September 2, 2020
Rising corn prices are fuelling food security worries in China, where food inflation has reached its highest level in over a decade and President Xi Jinping made a recent high-profile plea for an end to wastage.
The recent price surge in corn – imperative for China’s gigantic hog, dairy and poultry sectors – is the latest in a series of major issues that include a devastating pig disease, pandemic-driven upsets for international suppliers and warnings of a growing food supply gap.
Prices have soared as the country heads towards its first real corn shortfall in years in the upcoming 2020/21 season starting in October and looks likely to face a deficit of up to 30 million tonnes, around 10% of its total crop.
While This would be music to the ears of major exporters like the United States and Ukraine, it could threaten to push up global prices and have a knock-on impact elsewhere as some corn users switch to other grains.
Corn prices in Jiamusi at the heart of China’s grain basket hit a five-year high at 2,050 yuan (224.2 pounds) a tonne on Aug. 26, up 27% since the start of the year, before edging down in recent few days.
This has contributed to a continued rise in food prices, also aided by severe flooding in the south, pockets of drought in the northern grain belt, and a continuing pork shortage.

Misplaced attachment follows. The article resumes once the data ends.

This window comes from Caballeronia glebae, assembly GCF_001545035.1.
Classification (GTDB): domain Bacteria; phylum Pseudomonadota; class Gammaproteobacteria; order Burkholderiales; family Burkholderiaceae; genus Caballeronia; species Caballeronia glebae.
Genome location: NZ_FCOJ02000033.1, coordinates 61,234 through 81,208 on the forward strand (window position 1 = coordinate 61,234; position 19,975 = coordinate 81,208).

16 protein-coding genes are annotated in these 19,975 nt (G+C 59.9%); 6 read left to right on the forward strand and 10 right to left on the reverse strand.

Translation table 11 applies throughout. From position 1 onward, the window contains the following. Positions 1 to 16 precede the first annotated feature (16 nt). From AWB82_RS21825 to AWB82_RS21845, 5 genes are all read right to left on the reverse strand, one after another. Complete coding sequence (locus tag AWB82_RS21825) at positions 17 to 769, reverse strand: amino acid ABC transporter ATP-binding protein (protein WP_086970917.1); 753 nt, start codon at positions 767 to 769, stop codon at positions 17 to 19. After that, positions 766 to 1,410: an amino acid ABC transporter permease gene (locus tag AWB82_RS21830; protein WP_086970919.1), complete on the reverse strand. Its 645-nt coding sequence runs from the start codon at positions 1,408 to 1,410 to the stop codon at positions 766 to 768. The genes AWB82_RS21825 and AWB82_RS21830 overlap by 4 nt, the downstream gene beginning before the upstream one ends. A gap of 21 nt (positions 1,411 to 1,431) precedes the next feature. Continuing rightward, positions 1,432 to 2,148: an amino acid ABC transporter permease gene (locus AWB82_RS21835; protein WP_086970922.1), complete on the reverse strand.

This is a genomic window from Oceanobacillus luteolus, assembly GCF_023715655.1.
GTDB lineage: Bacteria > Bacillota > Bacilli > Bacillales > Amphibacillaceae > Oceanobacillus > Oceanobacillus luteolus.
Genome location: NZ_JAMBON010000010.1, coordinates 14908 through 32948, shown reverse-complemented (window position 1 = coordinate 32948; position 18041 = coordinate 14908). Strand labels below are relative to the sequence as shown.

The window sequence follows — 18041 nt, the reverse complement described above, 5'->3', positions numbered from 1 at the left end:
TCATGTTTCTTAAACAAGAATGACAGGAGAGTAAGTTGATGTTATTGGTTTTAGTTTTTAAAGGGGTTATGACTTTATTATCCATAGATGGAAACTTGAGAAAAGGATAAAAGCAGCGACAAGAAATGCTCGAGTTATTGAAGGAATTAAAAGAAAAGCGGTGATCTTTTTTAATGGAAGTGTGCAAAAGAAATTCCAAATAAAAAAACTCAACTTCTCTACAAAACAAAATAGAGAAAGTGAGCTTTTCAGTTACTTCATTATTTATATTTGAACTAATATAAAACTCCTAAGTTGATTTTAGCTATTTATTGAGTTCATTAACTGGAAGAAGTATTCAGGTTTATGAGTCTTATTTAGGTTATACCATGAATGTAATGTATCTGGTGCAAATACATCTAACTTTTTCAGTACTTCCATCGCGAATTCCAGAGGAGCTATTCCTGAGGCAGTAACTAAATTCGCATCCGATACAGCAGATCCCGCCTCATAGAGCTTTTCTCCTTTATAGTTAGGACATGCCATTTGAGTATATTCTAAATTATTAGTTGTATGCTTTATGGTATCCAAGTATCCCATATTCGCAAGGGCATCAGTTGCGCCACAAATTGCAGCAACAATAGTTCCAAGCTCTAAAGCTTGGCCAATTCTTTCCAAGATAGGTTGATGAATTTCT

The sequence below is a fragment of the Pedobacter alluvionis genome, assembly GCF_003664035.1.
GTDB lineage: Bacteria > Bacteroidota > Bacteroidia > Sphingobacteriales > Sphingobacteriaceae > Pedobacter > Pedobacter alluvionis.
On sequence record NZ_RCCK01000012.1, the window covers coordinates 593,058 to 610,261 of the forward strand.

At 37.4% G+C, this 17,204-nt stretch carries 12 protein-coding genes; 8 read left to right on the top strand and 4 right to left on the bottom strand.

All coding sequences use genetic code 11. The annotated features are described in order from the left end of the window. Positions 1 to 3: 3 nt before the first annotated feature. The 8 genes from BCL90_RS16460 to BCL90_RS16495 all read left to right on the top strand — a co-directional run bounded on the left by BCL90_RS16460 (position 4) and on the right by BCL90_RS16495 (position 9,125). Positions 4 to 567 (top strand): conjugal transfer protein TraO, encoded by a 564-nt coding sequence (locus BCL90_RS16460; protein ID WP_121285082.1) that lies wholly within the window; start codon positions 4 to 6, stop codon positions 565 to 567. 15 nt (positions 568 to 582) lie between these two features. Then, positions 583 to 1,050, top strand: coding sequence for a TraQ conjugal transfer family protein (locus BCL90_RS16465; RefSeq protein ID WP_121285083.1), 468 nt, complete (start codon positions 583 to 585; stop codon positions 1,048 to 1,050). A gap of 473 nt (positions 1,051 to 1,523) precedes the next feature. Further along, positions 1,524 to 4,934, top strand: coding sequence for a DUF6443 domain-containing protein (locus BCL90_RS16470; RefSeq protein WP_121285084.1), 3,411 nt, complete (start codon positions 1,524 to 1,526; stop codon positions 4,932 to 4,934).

President Xi jinping highlighted concerns when he urged the nation to stop “shameful” food wastage, prompting many local governments to launch related campaigns.
Although, while China expects a bumper 2020/21 corn crop at around 266.5 million tonnes it’s still not enough to meet demand, according to the agriculture ministry, which forecasts year-end stocks of minus 16.7 million tonnes.
That shortfall could be up to 30 million tonnes, far exceeding China’s current import quota of seven million tonnes, a figure it has never filled.
China, meanwhile, has vowed to make record U.S. agricultural purchases this year as part of its Phase 1 trade deal, and made its biggest purchase of U.S. corn in a month last week as it looks to boost supplies.
And with Corn so cheap on the international Market , it’s fair to say it makes total sense for them to go down this route.
Asian Markets Specialist
Susan has extensive experience trading the commodity, bond and futures markets.
She currently specializes in the Asian markets and holds a BA of Finance & Economics.
Susan is a former analyst at FXStreet but currrently writes exclusively for FVPTrade.